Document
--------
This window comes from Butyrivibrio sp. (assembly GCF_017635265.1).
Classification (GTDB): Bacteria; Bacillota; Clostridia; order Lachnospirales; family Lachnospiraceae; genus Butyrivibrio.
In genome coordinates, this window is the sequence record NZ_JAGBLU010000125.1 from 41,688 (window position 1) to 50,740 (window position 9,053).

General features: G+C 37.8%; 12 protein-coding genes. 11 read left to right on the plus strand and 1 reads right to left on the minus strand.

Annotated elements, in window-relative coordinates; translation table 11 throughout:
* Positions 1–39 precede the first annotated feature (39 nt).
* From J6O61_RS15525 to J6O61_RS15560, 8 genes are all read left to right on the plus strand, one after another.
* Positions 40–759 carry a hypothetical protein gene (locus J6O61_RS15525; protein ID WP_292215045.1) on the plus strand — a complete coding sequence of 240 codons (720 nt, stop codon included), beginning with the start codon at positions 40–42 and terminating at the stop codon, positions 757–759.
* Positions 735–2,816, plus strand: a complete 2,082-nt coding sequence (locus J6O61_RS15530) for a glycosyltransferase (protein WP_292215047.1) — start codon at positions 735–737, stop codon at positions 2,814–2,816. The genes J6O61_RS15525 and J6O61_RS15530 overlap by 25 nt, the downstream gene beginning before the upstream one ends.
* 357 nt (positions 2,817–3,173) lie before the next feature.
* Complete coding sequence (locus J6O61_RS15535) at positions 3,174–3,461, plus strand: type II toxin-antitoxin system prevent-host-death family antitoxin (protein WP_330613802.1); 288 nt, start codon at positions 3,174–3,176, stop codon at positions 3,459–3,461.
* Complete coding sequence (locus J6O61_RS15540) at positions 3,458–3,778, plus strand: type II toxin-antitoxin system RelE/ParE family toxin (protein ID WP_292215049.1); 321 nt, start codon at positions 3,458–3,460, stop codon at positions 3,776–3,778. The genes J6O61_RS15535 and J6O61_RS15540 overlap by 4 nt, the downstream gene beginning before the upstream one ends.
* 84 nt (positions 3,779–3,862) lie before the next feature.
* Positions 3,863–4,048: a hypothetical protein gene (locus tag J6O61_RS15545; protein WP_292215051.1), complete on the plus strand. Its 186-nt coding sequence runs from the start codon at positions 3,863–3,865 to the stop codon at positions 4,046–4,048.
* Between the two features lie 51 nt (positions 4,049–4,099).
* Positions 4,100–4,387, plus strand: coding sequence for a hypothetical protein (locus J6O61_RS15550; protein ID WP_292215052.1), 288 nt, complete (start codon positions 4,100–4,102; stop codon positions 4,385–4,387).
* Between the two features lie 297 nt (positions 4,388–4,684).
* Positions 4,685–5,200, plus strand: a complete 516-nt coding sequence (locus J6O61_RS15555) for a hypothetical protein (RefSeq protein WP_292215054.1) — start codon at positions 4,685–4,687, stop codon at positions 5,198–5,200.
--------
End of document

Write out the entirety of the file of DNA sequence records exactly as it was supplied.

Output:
This window comes from Butyrivibrio sp. (assembly GCF_017635265.1).
Classification (GTDB): Bacteria; Bacillota; Clostridia; order Lachnospirales; family Lachnospiraceae; genus Butyrivibrio.
In genome coordinates, this window is the sequence record NZ_JAGBLU010000125.1 from 41,688 (window position 1) to 50,740 (window position 9,053).

General features: G+C 37.8%; 12 protein-coding genes. 11 read left to right on the plus strand and 1 reads right to left on the minus strand.

Annotated elements, in window-relative coordinates; translation table 11 throughout:
* Positions 1–39 precede the first annotated feature (39 nt).
* From J6O61_RS15525 to J6O61_RS15560, 8 genes are all read left to right on the plus strand, one after another.
* Positions 40–759 carry a hypothetical protein gene (locus J6O61_RS15525; protein ID WP_292215045.1) on the plus strand — a complete coding sequence of 240 codons (720 nt, stop codon included), beginning with the start codon at positions 40–42 and terminating at the stop codon, positions 757–759.
* Positions 735–2,816, plus strand: a complete 2,082-nt coding sequence (locus J6O61_RS15530) for a glycosyltransferase (protein WP_292215047.1) — start codon at positions 735–737, stop codon at positions 2,814–2,816. The genes J6O61_RS15525 and J6O61_RS15530 overlap by 25 nt, the downstream gene beginning before the upstream one ends.
* 357 nt (positions 2,817–3,173) lie before the next feature.
* Complete coding sequence (locus J6O61_RS15535) at positions 3,174–3,461, plus strand: type II toxin-antitoxin system prevent-host-death family antitoxin (protein WP_330613802.1); 288 nt, start codon at positions 3,174–3,176, stop codon at positions 3,459–3,461.
* Complete coding sequence (locus J6O61_RS15540) at positions 3,458–3,778, plus strand: type II toxin-antitoxin system RelE/ParE family toxin (protein ID WP_292215049.1); 321 nt, start codon at positions 3,458–3,460, stop codon at positions 3,776–3,778. The genes J6O61_RS15535 and J6O61_RS15540 overlap by 4 nt, the downstream gene beginning before the upstream one ends.
* 84 nt (positions 3,779–3,862) lie before the next feature.
* Positions 3,863–4,048: a hypothetical protein gene (locus tag J6O61_RS15545; protein WP_292215051.1), complete on the plus strand. Its 186-nt coding sequence runs from the start codon at positions 3,863–3,865 to the stop codon at positions 4,046–4,048.
* Between the two features lie 51 nt (positions 4,049–4,099).
* Positions 4,100–4,387, plus strand: coding sequence for a hypothetical protein (locus J6O61_RS15550; protein ID WP_292215052.1), 288 nt, complete (start codon positions 4,100–4,102; stop codon positions 4,385–4,387).
* Between the two features lie 297 nt (positions 4,388–4,684).
* Positions 4,685–5,200, plus strand: a complete 516-nt coding sequence (locus J6O61_RS15555) for a hypothetical protein (RefSeq protein WP_292215054.1) — start codon at positions 4,685–4,687, stop codon at positions 5,198–5,200.